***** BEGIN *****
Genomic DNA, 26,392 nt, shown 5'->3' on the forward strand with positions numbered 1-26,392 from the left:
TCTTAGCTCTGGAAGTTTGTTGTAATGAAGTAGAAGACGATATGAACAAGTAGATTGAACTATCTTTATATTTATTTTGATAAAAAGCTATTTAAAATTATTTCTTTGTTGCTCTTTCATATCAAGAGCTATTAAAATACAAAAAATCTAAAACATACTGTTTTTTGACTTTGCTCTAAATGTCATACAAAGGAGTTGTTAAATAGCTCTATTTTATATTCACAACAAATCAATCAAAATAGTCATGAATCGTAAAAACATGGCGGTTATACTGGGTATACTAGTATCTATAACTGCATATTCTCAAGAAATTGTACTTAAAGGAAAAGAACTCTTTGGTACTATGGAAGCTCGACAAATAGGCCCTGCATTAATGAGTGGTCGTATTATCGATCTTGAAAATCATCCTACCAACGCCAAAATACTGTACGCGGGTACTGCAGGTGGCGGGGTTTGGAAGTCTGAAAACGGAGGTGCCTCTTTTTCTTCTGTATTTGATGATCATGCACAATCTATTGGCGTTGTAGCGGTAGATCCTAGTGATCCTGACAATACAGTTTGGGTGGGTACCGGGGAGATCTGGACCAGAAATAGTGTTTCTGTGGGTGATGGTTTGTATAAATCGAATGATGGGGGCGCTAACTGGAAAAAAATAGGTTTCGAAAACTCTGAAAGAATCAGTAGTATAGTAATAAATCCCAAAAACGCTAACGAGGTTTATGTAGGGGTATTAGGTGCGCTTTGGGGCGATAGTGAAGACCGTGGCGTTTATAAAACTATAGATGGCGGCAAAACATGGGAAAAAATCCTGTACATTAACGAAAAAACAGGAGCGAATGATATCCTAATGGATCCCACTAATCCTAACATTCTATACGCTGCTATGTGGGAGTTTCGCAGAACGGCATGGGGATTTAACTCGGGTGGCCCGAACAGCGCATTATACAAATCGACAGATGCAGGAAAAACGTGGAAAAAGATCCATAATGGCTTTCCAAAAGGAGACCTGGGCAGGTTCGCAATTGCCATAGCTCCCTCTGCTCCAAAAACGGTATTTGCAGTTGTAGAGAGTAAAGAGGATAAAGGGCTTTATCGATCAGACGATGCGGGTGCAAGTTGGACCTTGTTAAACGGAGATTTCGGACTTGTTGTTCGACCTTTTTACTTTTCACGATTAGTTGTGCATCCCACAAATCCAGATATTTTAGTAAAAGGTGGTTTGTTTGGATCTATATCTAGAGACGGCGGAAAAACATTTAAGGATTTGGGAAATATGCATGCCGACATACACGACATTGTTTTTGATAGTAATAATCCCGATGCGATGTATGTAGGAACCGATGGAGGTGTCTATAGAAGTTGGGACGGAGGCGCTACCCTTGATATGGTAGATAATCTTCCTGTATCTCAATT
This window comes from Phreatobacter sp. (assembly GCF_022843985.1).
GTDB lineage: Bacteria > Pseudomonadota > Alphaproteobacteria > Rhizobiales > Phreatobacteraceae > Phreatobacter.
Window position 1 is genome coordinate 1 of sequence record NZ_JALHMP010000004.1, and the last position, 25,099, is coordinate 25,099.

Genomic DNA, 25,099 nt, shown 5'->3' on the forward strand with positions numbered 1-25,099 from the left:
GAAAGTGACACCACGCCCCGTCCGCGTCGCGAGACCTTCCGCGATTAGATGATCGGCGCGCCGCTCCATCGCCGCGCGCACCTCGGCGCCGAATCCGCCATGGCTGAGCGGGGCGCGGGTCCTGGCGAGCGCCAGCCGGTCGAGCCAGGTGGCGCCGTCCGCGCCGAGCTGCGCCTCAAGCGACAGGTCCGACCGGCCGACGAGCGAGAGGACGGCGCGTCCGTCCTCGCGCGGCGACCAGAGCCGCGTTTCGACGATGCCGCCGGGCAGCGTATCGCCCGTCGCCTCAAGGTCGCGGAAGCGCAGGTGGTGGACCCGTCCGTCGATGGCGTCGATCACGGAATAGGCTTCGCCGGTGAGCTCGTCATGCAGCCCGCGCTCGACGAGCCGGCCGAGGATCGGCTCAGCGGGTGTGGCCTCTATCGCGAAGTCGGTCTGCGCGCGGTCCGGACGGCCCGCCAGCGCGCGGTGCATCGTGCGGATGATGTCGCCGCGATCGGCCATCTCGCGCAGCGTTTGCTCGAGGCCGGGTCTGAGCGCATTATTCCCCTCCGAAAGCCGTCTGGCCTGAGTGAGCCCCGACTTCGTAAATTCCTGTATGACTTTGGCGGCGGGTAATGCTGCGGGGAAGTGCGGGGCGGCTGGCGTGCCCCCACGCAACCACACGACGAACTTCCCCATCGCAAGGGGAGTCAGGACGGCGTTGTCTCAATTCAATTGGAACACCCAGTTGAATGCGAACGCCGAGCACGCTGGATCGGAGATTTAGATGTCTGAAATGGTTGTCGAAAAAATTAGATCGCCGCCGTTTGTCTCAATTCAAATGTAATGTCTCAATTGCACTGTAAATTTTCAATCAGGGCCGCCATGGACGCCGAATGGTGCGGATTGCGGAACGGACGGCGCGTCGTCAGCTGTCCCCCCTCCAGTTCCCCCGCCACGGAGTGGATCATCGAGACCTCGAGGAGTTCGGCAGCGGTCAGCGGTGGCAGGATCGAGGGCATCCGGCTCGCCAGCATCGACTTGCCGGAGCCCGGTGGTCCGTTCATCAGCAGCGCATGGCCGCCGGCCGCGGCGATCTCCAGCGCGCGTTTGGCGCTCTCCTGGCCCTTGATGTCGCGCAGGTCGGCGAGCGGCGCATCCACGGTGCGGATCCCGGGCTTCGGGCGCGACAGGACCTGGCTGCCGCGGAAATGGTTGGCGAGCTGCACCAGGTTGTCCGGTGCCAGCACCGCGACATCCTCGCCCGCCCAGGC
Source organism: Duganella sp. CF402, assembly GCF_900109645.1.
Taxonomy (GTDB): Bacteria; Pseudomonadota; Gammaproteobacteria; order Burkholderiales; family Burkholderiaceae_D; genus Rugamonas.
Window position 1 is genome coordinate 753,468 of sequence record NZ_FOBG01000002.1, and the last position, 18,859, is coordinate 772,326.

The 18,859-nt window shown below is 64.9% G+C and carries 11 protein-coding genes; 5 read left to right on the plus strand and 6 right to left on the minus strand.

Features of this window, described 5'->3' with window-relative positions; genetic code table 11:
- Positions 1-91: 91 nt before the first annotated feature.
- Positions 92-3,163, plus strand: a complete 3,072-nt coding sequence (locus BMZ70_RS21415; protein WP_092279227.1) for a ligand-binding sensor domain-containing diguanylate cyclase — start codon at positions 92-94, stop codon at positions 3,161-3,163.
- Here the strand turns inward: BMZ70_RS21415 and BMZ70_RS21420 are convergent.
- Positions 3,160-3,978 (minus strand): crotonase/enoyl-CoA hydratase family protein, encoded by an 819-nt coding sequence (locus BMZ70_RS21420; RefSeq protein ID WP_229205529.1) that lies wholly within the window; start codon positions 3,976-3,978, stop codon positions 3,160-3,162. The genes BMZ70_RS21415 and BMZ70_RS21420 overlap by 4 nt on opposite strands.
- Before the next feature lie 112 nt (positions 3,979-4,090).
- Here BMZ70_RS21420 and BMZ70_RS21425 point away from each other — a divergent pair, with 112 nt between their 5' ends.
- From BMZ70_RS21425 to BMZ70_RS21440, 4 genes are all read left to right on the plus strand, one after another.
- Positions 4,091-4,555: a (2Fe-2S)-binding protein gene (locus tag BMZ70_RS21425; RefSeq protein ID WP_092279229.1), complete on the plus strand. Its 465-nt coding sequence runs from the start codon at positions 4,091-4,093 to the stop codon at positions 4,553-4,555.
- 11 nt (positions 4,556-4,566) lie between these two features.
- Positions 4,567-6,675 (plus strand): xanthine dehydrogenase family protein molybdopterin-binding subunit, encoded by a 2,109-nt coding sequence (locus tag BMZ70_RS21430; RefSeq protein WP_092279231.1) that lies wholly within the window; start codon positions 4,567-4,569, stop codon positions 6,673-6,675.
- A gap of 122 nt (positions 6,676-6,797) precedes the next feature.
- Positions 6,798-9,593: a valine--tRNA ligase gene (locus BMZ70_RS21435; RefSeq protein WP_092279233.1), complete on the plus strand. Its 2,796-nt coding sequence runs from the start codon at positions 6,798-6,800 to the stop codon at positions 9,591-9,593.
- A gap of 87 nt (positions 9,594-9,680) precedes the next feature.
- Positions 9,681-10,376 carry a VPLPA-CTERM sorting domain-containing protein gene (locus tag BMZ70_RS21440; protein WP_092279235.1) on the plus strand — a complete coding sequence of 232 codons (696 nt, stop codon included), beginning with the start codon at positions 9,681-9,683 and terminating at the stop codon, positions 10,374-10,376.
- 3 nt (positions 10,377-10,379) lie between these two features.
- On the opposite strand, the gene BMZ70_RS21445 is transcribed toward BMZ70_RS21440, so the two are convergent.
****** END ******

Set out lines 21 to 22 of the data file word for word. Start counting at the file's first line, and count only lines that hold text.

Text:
- 11 nt (positions 4,556-4,566) lie between these two features.
- Positions 4,567-6,675 (plus strand): xanthine dehydrogenase family protein molybdopterin-binding subunit, encoded by a 2,109-nt coding sequence (locus tag BMZ70_RS21430; RefSeq protein WP_092279231.1) that lies wholly within the window; start codon positions 4,567-4,569, stop codon positions 6,673-6,675.